book = xw.Book("mytemplate.xlsx")
    sheet = book.sheets['template'].copy(name='report')

This will produce the following report, with the chart source correctly adjusted:



If you don’t want the source data on your report, you can place it on a separate sheet. It’s easiest if you add and design the chart on the separate sheet, before cutting the chart and pasting it on your report template. To prevent the data sheet from being printed when calling to_pdf, you can give it a name that starts with # and it will be ignored. NOTE that if you start your sheet name with ##, it won’t be printed but also not rendered!


Images are inserted so that the cell with the placeholder will become the top-left corner of the image. For example, write the following placeholder into you desired cell: {{ logo }}, then run the following code:

import xlwings as xw
from xlwings.reports import Image

book = xw.Book('Book1.xlsx')
sheet = book.sheets['template'].copy(name='report')


Image also accepts a pathlib.Path object instead of a string.

If you want to use vector-based graphics, you can use svg on Windows and pdf on macOS. You can control the appearance of your image by applying filters on your placeholder.

Available filters for Images:

  • width: Set the width in pixels (height will be scaled proportionally).


    {{ logo | width(200) }}
  • height: Set the height in pixels (width will be scaled proportionally).


    {{ logo | height(200) }}
  • width and height: Setting both width and height will distort the proportions of the image!


    {{ logo | height(200) | width(200) }}
  • scale: Scale your image using a factor (height and width will be scaled proportionally).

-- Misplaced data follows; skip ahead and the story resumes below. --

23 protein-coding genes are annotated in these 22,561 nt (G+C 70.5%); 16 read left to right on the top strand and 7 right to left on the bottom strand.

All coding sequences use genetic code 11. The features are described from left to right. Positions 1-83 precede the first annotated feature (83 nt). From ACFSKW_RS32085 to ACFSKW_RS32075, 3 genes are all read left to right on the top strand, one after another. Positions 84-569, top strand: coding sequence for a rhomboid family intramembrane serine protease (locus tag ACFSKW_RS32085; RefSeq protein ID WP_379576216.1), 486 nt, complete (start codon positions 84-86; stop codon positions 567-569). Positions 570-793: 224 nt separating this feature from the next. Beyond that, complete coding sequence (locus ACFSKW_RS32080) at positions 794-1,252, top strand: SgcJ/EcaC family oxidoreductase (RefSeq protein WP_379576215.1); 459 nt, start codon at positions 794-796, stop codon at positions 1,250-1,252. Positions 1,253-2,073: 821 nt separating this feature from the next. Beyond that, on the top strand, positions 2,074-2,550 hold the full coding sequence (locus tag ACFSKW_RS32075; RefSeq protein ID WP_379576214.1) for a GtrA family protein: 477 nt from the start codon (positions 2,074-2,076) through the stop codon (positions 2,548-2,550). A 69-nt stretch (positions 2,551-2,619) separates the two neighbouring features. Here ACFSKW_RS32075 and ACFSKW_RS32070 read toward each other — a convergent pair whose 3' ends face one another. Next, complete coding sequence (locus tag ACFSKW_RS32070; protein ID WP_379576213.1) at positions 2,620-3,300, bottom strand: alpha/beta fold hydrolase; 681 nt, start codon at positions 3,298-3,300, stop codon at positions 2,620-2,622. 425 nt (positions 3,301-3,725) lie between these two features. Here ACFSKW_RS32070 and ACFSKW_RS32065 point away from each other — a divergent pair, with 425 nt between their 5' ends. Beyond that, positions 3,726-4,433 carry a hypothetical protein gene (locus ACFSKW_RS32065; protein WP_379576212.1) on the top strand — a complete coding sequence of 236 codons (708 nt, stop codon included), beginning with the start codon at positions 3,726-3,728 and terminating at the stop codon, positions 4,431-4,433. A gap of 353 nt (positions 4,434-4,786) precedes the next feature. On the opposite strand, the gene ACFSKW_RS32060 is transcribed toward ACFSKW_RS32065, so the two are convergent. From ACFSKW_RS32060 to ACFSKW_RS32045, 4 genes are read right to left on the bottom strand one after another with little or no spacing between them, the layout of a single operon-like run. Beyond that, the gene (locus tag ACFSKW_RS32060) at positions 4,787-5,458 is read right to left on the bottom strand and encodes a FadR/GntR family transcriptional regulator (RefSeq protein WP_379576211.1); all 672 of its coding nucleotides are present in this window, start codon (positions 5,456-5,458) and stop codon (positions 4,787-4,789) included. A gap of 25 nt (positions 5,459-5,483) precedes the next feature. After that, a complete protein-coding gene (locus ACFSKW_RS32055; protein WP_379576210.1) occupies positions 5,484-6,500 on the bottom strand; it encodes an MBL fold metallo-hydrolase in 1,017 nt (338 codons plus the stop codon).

{{ logo | scale(1.2) }}
  • top: Top margin. Has the effect of moving the image down (positive pixel number) or up (negative pixel number), relative to the top border of the cell. This is very handy to fine-tune the position of graphics object.

    See also: left


    {{ logo | top(5) }}
  • left: Left margin. Has the effect of moving the image right (positive pixel number) or left (negative pixel number), relative to the left border of the cell. This is very handy to fine-tune the position of graphics object.

    See also: top


    {{ logo | left(5) }}

Matplotlib and Plotly Plots

For a general introduction on how to handle Matplotlib and Plotly, see also: Matplotlib & Plotly Charts. There, you’ll also find the prerequisites to be able to export Plotly charts as pictures.


Write the following placeholder in the cell where you want to paste the Matplotlib plot: {{ lineplot }}. Then run the following code to get your Matplotlib Figure object:

import matplotlib.pyplot as plt
import xlwings as xw

fig = plt.figure()
plt.plot([1, 2, 3])

book = xw.Book('Book1.xlsx')
sheet = book.sheets['template'].copy(name='report')


Plotly works practically the same:

import as px
import xlwings as xw

fig = px.line(x=["a","b","c"], y=[1,3,2], title="A line plot")
book = xw.Book('Book1.xlsx')
sheet = book.sheets['template'].copy(name='report')

To change the appearance of the Matplotlib or Plotly plot, you can use the same filters as with images. Additionally, you can use the following filter: